Gerald Kuefler remembers that when his father was planning on building this barn he was very particular with respect to what he wanted. Many of his father’s friends recommended that he should not build a large barn since they were starting to become obsolete. However, Mr. Kuefler was steadfast in his desire to have a milking barn with loft space for his feed. The barn was built in 1956 by neighbours and with the help of Freddie Kroetsch of Heisler, Alberta. Freddie had a special pattern that allowed him to create a rafter for an arched roof. This design was very unique and allowed farmers to build arched-roofed barns before glued-laminated timbers were available. The rafters meet in the peak of the roof where two large beams support the lateral weight. Gerald Kuefler mentioned that raising the beams would have been quite the feat since there were no machine lifts at the time.
The barn has built-in stations for milking cows and a vacuum system for the milking machine. There are twelve stalls with stanchions on the western side of the barn and six stalls with stanchions on the eastern side of the barn. The remaining area on the eastern side of the barn is penned space which was used for pigs. The barn was built using frame construction and platform framing.
Kuefler, Gerald. Personal communication. 14 Jul. 2016.
This frame shows the southern face of the barn and a portion of the western face of the barn.
The south face of the barn has a hay hood even though no hay track was ever installed in the barn.
The western half of the roof.
The western half of the roof.
This frame shows the northern face of the barn. The ground level door on this face is the one the dairy cows would have been led through for milking within the barn.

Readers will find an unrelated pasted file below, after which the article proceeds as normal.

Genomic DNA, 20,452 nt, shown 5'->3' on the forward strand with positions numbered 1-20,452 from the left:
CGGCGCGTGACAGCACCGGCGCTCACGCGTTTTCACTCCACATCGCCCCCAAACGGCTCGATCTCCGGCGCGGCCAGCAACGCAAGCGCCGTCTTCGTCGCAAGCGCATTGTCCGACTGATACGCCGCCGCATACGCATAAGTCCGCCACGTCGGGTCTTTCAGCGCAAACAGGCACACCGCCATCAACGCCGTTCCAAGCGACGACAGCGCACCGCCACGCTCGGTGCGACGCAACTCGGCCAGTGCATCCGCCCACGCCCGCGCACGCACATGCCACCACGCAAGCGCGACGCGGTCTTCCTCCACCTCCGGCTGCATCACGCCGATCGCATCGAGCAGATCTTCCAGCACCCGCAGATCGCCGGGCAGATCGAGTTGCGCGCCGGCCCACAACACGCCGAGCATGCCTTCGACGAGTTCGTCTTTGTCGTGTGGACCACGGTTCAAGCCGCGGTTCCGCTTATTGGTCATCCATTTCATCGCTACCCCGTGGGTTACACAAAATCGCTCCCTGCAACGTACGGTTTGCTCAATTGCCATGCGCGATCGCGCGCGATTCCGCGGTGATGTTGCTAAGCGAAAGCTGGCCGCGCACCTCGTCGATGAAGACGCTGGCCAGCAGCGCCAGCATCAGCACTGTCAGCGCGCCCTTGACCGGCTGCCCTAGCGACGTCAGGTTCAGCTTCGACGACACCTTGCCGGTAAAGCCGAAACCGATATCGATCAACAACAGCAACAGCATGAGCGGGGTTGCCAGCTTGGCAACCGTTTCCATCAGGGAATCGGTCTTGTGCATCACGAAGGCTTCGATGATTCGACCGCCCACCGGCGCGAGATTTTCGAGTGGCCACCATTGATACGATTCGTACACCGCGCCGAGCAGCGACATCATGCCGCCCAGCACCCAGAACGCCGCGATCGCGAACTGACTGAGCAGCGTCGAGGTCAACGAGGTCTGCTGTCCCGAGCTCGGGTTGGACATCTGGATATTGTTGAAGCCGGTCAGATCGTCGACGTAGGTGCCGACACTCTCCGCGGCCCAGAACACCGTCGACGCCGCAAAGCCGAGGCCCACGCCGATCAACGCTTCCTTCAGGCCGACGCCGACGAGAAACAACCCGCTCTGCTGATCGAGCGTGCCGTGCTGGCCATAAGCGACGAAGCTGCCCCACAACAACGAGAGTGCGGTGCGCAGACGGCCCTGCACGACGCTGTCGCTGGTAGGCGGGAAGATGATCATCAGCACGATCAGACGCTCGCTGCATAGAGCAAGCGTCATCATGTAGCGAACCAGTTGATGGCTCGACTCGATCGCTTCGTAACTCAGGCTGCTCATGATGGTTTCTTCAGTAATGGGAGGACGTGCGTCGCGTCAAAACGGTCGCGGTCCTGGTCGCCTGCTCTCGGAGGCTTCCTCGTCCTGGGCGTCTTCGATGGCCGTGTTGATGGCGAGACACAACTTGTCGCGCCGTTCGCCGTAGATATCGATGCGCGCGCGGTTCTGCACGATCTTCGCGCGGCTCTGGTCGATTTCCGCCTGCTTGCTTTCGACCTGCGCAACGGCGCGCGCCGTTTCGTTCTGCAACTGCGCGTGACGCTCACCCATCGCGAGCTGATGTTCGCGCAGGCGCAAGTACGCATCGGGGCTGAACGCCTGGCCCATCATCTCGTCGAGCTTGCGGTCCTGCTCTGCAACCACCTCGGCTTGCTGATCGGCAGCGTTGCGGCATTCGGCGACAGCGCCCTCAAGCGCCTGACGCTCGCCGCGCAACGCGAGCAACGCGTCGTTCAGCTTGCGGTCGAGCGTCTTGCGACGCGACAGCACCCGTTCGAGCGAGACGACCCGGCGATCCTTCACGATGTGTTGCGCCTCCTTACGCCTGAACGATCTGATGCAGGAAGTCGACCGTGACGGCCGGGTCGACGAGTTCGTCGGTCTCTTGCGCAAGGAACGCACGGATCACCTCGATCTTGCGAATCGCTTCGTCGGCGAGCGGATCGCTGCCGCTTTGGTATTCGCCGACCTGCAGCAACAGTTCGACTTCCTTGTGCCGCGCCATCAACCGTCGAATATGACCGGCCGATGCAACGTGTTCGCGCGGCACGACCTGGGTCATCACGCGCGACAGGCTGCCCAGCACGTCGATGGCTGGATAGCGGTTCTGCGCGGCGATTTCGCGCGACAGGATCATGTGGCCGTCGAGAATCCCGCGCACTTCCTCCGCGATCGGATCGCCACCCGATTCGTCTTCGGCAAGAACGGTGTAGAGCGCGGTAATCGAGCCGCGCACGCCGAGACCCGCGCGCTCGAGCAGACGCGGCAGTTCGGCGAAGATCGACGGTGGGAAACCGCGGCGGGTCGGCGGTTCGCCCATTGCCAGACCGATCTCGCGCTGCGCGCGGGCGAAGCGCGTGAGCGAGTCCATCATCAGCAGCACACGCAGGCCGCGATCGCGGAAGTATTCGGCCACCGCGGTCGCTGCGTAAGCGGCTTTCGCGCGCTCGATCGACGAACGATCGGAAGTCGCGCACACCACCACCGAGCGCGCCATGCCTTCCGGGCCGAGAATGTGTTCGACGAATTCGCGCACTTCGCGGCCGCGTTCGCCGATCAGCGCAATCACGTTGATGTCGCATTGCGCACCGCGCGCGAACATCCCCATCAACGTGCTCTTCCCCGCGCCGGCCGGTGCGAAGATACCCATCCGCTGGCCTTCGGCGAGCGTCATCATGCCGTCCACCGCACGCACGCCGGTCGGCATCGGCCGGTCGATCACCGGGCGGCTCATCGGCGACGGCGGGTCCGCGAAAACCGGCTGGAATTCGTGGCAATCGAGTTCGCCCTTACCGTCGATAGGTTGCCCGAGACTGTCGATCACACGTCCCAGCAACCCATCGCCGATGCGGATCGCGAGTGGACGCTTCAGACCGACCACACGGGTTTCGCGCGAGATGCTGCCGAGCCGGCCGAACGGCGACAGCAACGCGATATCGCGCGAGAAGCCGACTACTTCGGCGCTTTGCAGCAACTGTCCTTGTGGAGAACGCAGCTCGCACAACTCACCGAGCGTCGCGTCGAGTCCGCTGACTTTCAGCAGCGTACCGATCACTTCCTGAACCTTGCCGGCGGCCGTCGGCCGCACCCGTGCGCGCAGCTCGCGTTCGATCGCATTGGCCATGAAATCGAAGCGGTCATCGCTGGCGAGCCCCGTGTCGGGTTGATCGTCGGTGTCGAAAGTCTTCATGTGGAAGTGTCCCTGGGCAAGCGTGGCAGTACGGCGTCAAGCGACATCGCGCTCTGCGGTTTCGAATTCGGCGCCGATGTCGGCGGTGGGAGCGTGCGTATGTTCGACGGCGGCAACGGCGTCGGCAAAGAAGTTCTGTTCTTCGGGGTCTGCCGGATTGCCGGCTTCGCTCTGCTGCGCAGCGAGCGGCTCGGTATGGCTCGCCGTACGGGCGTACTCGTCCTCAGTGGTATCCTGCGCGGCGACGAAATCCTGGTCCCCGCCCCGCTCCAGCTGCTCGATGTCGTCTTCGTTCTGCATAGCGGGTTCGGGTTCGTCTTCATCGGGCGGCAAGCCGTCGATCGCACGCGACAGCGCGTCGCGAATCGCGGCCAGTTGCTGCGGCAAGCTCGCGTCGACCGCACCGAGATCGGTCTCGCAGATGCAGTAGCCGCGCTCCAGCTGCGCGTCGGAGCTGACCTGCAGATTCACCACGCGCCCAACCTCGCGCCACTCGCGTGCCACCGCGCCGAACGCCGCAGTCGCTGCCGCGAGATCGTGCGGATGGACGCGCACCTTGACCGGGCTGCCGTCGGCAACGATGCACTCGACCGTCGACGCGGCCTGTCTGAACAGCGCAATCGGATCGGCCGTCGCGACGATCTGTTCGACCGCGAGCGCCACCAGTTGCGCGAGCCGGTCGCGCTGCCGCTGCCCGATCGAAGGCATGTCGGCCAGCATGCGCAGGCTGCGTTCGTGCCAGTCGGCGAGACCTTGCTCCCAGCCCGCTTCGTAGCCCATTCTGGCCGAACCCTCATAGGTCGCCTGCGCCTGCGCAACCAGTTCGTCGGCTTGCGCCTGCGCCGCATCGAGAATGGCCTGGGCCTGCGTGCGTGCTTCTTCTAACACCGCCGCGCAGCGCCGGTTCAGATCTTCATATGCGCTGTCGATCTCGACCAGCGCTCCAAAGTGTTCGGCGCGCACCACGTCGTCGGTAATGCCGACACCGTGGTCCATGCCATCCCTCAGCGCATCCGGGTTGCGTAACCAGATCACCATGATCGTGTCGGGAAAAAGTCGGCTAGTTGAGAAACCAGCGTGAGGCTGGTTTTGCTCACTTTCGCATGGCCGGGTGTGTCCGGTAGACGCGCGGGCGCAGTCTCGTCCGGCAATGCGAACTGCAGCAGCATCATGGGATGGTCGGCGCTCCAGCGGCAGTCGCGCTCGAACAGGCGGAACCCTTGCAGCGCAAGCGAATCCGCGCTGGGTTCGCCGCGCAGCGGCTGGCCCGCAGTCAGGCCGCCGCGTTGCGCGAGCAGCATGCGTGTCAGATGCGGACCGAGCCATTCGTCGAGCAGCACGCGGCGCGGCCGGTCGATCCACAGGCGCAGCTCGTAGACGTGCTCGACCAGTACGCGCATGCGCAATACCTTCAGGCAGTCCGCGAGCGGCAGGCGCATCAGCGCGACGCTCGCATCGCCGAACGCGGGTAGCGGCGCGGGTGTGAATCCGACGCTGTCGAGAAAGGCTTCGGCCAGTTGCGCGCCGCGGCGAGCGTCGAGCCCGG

The eastern half of the roof. The foundation for this barn is concrete, which was mixed and poured by hand.
This frame shows the eastern half of the barn’s roof and the southern face of the barn.
The western half of the barn has stalls made of metal and metal stanchions. The company that built them was called Bettie Equipment and it was out of Ontario.
The cement for the floor, foundation, and curved feeding troughs was all hand mixed and hand poured.
The eastern side of the barn was originally only wooden pens. The Kueflers created six more stanchions later in order to milk more cows.
There are still two wooden pens with wooden mangers in the eastern half of the barn.
The eastern stanchion stalls have a cement walkway in front of them
Near the south door of the barn, is the chop storage room and the staircase to the loft.
The arched rafters meet at a large double beam in the peak of the roof.
This frame shows the southern loft door.
The rafters for this barn as especially unique. They were cut from a pattern that Freddie Kroetsch had made.
The rafters are made from two pieces of foot long lumber. The one timber is a whole piece while the other timber is cut with a curve and nailed onto either side of the first timber.
The rafters are created by nailing three of the foot-long pieces together.
52.507497, -111.898461 SW 12-41-14 W4
Barn Condition: Good
Construction Date: 1956
Features: Hay hood, cupola, lightning rod
Roof Shape: Arched
Paint: Red with white trim
Decorations: No names of dates
Roof Covering: Metal
2 thoughts on “Kuefler”